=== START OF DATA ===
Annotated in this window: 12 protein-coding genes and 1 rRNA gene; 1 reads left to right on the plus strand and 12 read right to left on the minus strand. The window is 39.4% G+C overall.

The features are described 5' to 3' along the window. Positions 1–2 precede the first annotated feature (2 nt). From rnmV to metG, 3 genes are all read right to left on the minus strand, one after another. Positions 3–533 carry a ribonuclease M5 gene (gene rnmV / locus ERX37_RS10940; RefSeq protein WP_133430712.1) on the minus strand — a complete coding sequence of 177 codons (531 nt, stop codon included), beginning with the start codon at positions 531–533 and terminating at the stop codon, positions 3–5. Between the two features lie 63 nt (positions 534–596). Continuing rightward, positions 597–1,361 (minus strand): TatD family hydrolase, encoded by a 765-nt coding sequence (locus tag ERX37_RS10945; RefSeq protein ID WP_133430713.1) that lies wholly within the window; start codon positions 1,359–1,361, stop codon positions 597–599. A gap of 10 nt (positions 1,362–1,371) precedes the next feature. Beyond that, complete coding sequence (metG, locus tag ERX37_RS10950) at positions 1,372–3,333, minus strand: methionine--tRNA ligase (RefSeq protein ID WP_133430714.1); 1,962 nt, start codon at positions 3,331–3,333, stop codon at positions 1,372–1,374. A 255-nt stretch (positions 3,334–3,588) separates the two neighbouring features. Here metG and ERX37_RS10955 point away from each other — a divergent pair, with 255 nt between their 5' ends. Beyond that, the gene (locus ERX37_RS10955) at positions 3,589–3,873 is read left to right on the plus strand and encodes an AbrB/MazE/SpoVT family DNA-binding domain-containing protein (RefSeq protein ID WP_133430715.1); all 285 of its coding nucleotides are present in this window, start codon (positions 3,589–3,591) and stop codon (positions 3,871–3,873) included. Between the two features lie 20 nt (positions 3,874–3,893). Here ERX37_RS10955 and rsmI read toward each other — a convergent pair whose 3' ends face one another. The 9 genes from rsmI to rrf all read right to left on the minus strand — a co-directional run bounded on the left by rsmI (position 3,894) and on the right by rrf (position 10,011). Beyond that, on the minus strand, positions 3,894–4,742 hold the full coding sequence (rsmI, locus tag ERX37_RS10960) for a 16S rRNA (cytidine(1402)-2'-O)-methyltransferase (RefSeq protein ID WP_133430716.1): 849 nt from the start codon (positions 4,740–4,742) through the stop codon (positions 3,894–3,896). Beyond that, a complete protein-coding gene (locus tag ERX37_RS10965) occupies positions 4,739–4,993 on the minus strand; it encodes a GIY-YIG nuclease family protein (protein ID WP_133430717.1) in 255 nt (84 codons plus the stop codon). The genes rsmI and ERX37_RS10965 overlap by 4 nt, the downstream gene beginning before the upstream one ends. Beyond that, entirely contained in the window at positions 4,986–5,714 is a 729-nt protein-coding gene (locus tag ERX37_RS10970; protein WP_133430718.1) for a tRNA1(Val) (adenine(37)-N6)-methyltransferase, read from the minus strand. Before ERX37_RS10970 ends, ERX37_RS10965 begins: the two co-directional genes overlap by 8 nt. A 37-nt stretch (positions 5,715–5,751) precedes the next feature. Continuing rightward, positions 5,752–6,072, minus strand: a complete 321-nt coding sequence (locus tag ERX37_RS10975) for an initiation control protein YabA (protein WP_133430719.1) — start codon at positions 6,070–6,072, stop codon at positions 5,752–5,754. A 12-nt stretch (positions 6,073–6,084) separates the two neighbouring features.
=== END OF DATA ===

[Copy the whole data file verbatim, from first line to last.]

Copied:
Annotated in this window: 12 protein-coding genes and 1 rRNA gene; 1 reads left to right on the plus strand and 12 read right to left on the minus strand. The window is 39.4% G+C overall.

The features are described 5' to 3' along the window. Positions 1–2 precede the first annotated feature (2 nt). From rnmV to metG, 3 genes are all read right to left on the minus strand, one after another. Positions 3–533 carry a ribonuclease M5 gene (gene rnmV / locus ERX37_RS10940; RefSeq protein WP_133430712.1) on the minus strand — a complete coding sequence of 177 codons (531 nt, stop codon included), beginning with the start codon at positions 531–533 and terminating at the stop codon, positions 3–5. Between the two features lie 63 nt (positions 534–596). Continuing rightward, positions 597–1,361 (minus strand): TatD family hydrolase, encoded by a 765-nt coding sequence (locus tag ERX37_RS10945; RefSeq protein ID WP_133430713.1) that lies wholly within the window; start codon positions 1,359–1,361, stop codon positions 597–599. A gap of 10 nt (positions 1,362–1,371) precedes the next feature. Beyond that, complete coding sequence (metG, locus tag ERX37_RS10950) at positions 1,372–3,333, minus strand: methionine--tRNA ligase (RefSeq protein ID WP_133430714.1); 1,962 nt, start codon at positions 3,331–3,333, stop codon at positions 1,372–1,374. A 255-nt stretch (positions 3,334–3,588) separates the two neighbouring features. Here metG and ERX37_RS10955 point away from each other — a divergent pair, with 255 nt between their 5' ends. Beyond that, the gene (locus ERX37_RS10955) at positions 3,589–3,873 is read left to right on the plus strand and encodes an AbrB/MazE/SpoVT family DNA-binding domain-containing protein (RefSeq protein ID WP_133430715.1); all 285 of its coding nucleotides are present in this window, start codon (positions 3,589–3,591) and stop codon (positions 3,871–3,873) included. Between the two features lie 20 nt (positions 3,874–3,893). Here ERX37_RS10955 and rsmI read toward each other — a convergent pair whose 3' ends face one another. The 9 genes from rsmI to rrf all read right to left on the minus strand — a co-directional run bounded on the left by rsmI (position 3,894) and on the right by rrf (position 10,011). Beyond that, on the minus strand, positions 3,894–4,742 hold the full coding sequence (rsmI, locus tag ERX37_RS10960) for a 16S rRNA (cytidine(1402)-2'-O)-methyltransferase (RefSeq protein ID WP_133430716.1): 849 nt from the start codon (positions 4,740–4,742) through the stop codon (positions 3,894–3,896). Beyond that, a complete protein-coding gene (locus tag ERX37_RS10965) occupies positions 4,739–4,993 on the minus strand; it encodes a GIY-YIG nuclease family protein (protein ID WP_133430717.1) in 255 nt (84 codons plus the stop codon). The genes rsmI and ERX37_RS10965 overlap by 4 nt, the downstream gene beginning before the upstream one ends. Beyond that, entirely contained in the window at positions 4,986–5,714 is a 729-nt protein-coding gene (locus tag ERX37_RS10970; protein WP_133430718.1) for a tRNA1(Val) (adenine(37)-N6)-methyltransferase, read from the minus strand. Before ERX37_RS10970 ends, ERX37_RS10965 begins: the two co-directional genes overlap by 8 nt. A 37-nt stretch (positions 5,715–5,751) precedes the next feature. Continuing rightward, positions 5,752–6,072, minus strand: a complete 321-nt coding sequence (locus tag ERX37_RS10975) for an initiation control protein YabA (protein WP_133430719.1) — start codon at positions 6,070–6,072, stop codon at positions 5,752–5,754. A 12-nt stretch (positions 6,073–6,084) separates the two neighbouring features.